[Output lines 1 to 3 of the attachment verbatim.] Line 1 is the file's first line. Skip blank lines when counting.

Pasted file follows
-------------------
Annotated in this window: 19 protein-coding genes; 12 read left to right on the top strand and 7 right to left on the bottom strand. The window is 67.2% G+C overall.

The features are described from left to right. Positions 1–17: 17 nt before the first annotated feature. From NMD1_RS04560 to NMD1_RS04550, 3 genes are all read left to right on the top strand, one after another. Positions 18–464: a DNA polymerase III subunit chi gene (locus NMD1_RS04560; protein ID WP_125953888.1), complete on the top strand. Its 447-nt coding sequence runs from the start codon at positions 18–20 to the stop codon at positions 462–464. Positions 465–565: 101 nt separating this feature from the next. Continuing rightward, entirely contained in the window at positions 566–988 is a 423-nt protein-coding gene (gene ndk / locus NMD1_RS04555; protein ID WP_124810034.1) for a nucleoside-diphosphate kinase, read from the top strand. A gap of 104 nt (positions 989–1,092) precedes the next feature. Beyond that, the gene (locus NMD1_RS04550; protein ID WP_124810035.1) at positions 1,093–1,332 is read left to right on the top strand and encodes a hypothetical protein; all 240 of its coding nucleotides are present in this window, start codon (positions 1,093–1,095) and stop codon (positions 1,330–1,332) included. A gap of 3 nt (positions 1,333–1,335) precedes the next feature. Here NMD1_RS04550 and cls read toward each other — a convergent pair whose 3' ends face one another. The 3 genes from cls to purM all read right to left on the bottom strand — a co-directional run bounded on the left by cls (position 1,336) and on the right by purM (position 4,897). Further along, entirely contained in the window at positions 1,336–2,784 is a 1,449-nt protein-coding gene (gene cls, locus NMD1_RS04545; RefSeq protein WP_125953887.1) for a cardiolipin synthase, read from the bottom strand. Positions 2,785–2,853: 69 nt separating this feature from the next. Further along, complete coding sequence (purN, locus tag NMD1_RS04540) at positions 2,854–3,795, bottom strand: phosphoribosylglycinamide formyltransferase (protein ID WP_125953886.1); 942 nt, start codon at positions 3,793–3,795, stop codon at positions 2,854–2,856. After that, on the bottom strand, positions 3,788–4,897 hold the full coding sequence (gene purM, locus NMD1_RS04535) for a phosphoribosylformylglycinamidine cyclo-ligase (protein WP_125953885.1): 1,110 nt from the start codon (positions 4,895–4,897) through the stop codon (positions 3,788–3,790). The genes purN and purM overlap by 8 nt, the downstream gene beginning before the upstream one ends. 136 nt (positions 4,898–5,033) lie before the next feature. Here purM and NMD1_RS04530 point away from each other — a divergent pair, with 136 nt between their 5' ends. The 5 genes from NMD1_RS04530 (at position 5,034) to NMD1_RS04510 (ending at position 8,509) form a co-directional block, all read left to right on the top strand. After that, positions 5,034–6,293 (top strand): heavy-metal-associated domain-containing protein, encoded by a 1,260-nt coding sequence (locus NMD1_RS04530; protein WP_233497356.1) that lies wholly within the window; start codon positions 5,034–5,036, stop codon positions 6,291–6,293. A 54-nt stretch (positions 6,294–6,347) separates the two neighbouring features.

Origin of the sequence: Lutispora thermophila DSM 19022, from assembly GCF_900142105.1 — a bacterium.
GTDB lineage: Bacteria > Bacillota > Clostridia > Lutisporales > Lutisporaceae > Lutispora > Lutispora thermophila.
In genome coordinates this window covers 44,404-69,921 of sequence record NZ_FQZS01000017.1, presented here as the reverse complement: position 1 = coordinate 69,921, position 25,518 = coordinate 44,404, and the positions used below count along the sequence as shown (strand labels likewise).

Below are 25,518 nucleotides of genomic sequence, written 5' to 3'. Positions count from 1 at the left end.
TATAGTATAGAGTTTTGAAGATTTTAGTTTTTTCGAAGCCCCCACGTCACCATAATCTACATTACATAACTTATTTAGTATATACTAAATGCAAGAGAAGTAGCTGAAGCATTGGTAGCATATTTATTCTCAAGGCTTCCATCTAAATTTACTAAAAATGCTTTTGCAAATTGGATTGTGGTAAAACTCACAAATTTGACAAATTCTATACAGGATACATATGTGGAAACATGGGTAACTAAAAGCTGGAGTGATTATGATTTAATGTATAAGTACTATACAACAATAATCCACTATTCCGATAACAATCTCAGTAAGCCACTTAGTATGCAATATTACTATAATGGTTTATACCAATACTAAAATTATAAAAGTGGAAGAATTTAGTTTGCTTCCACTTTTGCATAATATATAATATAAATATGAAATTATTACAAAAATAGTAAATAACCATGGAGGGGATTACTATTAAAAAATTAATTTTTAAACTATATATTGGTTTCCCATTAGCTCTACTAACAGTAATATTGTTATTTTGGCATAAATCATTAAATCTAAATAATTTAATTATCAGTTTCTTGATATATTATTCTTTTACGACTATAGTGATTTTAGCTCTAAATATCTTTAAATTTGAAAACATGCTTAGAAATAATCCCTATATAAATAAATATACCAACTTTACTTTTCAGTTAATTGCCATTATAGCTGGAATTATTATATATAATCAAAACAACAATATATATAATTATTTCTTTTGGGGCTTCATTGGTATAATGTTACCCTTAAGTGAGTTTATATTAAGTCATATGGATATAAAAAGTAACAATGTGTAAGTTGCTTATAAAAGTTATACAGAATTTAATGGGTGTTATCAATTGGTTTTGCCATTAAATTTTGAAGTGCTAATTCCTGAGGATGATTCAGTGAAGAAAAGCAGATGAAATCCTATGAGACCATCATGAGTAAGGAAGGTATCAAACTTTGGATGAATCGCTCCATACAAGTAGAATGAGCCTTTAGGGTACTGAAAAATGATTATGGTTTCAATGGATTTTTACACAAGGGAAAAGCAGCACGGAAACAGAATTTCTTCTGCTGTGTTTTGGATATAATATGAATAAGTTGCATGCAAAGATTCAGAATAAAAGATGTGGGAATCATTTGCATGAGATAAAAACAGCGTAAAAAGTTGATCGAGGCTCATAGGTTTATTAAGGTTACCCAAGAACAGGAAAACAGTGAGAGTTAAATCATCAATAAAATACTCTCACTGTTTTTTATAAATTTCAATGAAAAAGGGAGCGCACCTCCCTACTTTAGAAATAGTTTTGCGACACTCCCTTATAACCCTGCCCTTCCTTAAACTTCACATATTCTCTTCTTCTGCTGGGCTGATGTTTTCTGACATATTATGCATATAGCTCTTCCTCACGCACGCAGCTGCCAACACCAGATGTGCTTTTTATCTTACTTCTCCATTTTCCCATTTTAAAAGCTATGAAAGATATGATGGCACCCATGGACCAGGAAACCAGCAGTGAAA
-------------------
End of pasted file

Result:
Annotated in this window: 19 protein-coding genes; 12 read left to right on the top strand and 7 right to left on the bottom strand. The window is 67.2% G+C overall.

The features are described from left to right. Positions 1–17: 17 nt before the first annotated feature. From NMD1_RS04560 to NMD1_RS04550, 3 genes are all read left to right on the top strand, one after another. Positions 18–464: a DNA polymerase III subunit chi gene (locus NMD1_RS04560; protein ID WP_125953888.1), complete on the top strand. Its 447-nt coding sequence runs from the start codon at positions 18–20 to the stop codon at positions 462–464. Positions 465–565: 101 nt separating this feature from the next. Continuing rightward, entirely contained in the window at positions 566–988 is a 423-nt protein-coding gene (gene ndk / locus NMD1_RS04555; protein ID WP_124810034.1) for a nucleoside-diphosphate kinase, read from the top strand. A gap of 104 nt (positions 989–1,092) precedes the next feature. Beyond that, the gene (locus NMD1_RS04550; protein ID WP_124810035.1) at positions 1,093–1,332 is read left to right on the top strand and encodes a hypothetical protein; all 240 of its coding nucleotides are present in this window, start codon (positions 1,093–1,095) and stop codon (positions 1,330–1,332) included. A gap of 3 nt (positions 1,333–1,335) precedes the next feature. Here NMD1_RS04550 and cls read toward each other — a convergent pair whose 3' ends face one another. The 3 genes from cls to purM all read right to left on the bottom strand — a co-directional run bounded on the left by cls (position 1,336) and on the right by purM (position 4,897). Further along, entirely contained in the window at positions 1,336–2,784 is a 1,449-nt protein-coding gene (gene cls, locus NMD1_RS04545; RefSeq protein WP_125953887.1) for a cardiolipin synthase, read from the bottom strand. Positions 2,785–2,853: 69 nt separating this feature from the next. Further along, complete coding sequence (purN, locus tag NMD1_RS04540) at positions 2,854–3,795, bottom strand: phosphoribosylglycinamide formyltransferase (protein ID WP_125953886.1); 942 nt, start codon at positions 3,793–3,795, stop codon at positions 2,854–2,856. After that, on the bottom strand, positions 3,788–4,897 hold the full coding sequence (gene purM, locus NMD1_RS04535) for a phosphoribosylformylglycinamidine cyclo-ligase (protein WP_125953885.1): 1,110 nt from the start codon (positions 4,895–4,897) through the stop codon (positions 3,788–3,790). The genes purN and purM overlap by 8 nt, the downstream gene beginning before the upstream one ends. 136 nt (positions 4,898–5,033) lie before the next feature. Here purM and NMD1_RS04530 point away from each other — a divergent pair, with 136 nt between their 5' ends. The 5 genes from NMD1_RS04530 (at position 5,034) to NMD1_RS04510 (ending at position 8,509) form a co-directional block, all read left to right on the top strand. After that, positions 5,034–6,293 (top strand): heavy-metal-associated domain-containing protein, encoded by a 1,260-nt coding sequence (locus NMD1_RS04530; protein WP_233497356.1) that lies wholly within the window; start codon positions 5,034–5,036, stop codon positions 6,291–6,293. A 54-nt stretch (positions 6,294–6,347) separates the two neighbouring features.

Origin of the sequence: Lutispora thermophila DSM 19022, from assembly GCF_900142105.1 — a bacterium.